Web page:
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velopment may also results in informative points for ELT course book developers and teachers.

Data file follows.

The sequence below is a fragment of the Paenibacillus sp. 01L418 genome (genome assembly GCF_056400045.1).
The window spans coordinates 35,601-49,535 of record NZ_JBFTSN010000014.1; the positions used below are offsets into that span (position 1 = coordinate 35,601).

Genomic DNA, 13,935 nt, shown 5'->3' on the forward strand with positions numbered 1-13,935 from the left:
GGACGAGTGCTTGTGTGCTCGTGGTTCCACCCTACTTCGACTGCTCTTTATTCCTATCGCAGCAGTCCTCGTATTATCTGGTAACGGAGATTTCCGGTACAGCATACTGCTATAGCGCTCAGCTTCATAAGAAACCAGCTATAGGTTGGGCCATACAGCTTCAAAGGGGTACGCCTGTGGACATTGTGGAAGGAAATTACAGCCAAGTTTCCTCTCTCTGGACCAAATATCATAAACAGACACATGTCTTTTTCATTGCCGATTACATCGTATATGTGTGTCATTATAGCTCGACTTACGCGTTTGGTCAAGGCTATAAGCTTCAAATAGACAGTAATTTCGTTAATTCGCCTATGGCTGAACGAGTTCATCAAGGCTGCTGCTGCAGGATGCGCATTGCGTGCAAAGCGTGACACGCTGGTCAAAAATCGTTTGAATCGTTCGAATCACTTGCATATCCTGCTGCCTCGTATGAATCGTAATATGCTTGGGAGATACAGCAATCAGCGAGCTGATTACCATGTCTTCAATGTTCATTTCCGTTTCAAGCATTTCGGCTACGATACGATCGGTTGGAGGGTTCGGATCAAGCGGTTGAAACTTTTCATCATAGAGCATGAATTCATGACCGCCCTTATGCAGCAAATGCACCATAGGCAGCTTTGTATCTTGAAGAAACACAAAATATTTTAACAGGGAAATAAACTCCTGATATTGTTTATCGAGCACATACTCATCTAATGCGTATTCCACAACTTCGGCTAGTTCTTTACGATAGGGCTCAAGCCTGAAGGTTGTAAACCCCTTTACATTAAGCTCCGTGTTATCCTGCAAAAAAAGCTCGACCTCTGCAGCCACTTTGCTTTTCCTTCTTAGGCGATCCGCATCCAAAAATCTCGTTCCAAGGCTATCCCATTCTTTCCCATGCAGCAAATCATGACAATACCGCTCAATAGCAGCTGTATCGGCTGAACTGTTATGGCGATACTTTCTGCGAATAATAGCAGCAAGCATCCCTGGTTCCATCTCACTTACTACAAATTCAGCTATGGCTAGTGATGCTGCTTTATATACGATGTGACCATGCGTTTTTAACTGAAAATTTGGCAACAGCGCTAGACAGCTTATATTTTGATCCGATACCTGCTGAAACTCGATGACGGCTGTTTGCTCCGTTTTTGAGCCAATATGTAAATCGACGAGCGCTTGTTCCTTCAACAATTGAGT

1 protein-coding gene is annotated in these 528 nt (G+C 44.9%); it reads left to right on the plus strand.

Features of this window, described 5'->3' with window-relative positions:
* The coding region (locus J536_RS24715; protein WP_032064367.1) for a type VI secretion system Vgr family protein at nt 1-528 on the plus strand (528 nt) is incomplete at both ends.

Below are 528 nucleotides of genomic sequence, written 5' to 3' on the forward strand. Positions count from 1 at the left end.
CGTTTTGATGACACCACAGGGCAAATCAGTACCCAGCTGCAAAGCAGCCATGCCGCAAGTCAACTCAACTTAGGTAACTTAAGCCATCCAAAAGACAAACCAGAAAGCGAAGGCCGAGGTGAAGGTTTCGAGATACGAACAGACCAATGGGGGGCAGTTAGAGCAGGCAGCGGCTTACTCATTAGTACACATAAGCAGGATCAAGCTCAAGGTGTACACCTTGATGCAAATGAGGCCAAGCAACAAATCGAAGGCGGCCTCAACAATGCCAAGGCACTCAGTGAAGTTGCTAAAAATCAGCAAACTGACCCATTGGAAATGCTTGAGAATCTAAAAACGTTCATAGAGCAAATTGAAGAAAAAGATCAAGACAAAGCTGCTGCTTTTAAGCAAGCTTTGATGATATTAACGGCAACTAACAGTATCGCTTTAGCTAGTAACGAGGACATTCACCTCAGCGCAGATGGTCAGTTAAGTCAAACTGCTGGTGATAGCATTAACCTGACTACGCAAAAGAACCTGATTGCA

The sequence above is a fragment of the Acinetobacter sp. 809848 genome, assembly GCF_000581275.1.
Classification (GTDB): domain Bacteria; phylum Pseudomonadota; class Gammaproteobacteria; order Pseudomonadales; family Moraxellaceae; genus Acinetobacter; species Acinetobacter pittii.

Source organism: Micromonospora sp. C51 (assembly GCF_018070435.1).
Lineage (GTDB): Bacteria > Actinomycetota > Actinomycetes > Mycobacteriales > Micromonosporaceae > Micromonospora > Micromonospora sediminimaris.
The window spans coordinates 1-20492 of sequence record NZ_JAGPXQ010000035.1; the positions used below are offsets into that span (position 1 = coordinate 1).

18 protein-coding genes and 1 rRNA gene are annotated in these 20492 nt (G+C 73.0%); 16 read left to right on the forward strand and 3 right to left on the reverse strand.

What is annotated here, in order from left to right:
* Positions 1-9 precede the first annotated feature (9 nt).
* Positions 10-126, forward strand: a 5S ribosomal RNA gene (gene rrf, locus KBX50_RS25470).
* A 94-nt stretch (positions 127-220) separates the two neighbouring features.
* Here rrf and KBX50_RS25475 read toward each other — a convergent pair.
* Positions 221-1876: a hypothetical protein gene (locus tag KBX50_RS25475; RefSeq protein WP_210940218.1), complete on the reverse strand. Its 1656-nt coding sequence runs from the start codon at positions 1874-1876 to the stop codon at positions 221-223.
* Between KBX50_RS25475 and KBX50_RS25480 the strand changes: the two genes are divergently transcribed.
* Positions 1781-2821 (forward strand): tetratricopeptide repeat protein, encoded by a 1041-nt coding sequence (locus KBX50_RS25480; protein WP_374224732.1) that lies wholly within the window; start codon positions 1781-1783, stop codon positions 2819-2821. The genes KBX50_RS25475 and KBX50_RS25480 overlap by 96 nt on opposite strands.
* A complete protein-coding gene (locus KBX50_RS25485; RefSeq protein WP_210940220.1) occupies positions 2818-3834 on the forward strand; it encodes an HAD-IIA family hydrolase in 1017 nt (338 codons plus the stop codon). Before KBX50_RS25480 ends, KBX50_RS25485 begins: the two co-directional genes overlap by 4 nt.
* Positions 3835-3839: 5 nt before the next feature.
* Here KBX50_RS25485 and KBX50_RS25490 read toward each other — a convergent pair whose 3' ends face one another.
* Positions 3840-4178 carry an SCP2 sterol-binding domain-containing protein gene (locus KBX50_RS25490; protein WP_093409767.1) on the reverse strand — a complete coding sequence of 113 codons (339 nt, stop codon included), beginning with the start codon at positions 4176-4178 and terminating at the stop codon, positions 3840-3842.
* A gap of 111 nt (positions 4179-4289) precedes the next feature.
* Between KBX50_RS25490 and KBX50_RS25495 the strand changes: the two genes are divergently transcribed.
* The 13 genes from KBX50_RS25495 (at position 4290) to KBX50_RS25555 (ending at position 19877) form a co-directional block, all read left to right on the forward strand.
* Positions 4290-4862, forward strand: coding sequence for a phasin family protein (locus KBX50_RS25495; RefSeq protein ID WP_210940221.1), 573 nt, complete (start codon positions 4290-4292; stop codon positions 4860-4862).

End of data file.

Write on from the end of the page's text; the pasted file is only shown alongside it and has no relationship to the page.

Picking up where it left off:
REFERENCES [1] Ahour, T., Towh idiyan, B., & Saeid i, M (2014). The evaluation of "English Textbook 2" taught in Iranian high schools from teachers' perspectives. English Language Teaching, 7 (3), 150-158. [2] Alemi, M., Jahangard, A., & Hesami, Z. (2013). A co mparison of two global ELT course books in terms of their task types, IARTEM e-journal, 5(2), 42-63. [3] Art igal, J. (1992). So me considerations on why a new language is acquired by being used. International Journal of applied linguistics, 2,221-240. [4] Breen, M. (1989). Learner contribution to task design. Englewood cliffs, NJ; Prentice Hall. [5] Bro wn, R. (1991). Group work, task difference, and second language acquisition, Journal of Applied Linguistics, 12 (1), 1-12. [6] Brown, H.D. (2000). Principles of language learning and teaching. New York: Addison, Wesley, Longman, Inc. [7] Brown, H.D. (2001) Teaching by principles: An interactive approach to language pedagogy. New York: Addison Wesley Longman, Inc. [8] Burke, P., & Sets, J. (2009). Identity and social identity theory. Oxford: OXFORD UNIVERSITY PRESS. [9] Candlin, C. N. (1987). Towards task based language learning. English language education, 7, 5-22. [10] Cuseo, J. (2000). Collaborative and cooperative learning; pedagogy for promoting new student relation and achiev ement. Preconference workshop on the first year experience, Columbia: Sc. [11] Collazos, C., Guerrero, L, Pino, J., & Ochoa, S. (2003). Collaborative scenarios to promote positive interdependence among group members. Springer, 26,356-370. [12] Dewey, J. (1966). Democracy and education. New York: Free Press. [13] Dillenbourg, P. (1999). What do you mean by collab orative learn ing? In P. Dillenbourg (Ed), collaborative learning: Cognitive and conceptual approaches. Oxford: Elsevier. [14] Dishon, D., & O Leary, P. W. (1993). A guidebook for cooperative learning: a technique for creating more effective schools. Holms Beach, FL; learning Publications. [15] Ellis, R. (1994). The study of second language acquisition. Oxford; Oxford University Press. [16] Ellis, R. (2008). Second language acquisition. Oxford: Oxford University Press. [17] Flowerdew, L (1998). A cultural perspective on group work. ELT Journal, 52 (4), 323-329. [18] Jacobs, G. M., & Ball, G. (1996). An investigation of the structure of group activ ities in ELT course books. ELT Journal, 50 (2), 99-107. [19] Johnson, D., & Johnson, R. (1987). Learning together and alone. Englewood Cliffs: Prentice-Hall. [20] Ghorbani, M. R. (2011). Quantificat ion and graphic representation of EFL textbook evaluation results. Theory and Practice in Language Studies, 1(5), 511-520. [21] Haghverdi, H. R. (2012). An evaluation of American English File Series. IJRELT, 1 (2), 83-97. [22] Ke lishadi, A. A., &Sharifzadeh, A. (2013). An investigation of top notch series. International Journal of Language and Applied Linguistics, 4 (4), 60-73. [23] Ilola, L. M., Power, K. M ., & Jacobs, G.M. (1989). Structuring students' interaction to promote learning. English Teaching Forum, 27, 12-16. [24] Littlejohn, A. (1998). The analysis of language teaching materials: Inside the Trojan horse. In Tomlinson, B. (Ed.), Materials development in Language teaching (pp. 190-216). Cambridge: Cambridge University Press. [25] Long, M. H. (1989). Task, group, and task-group interactions. In S. Anivan (Ed.), Language teaching methodology for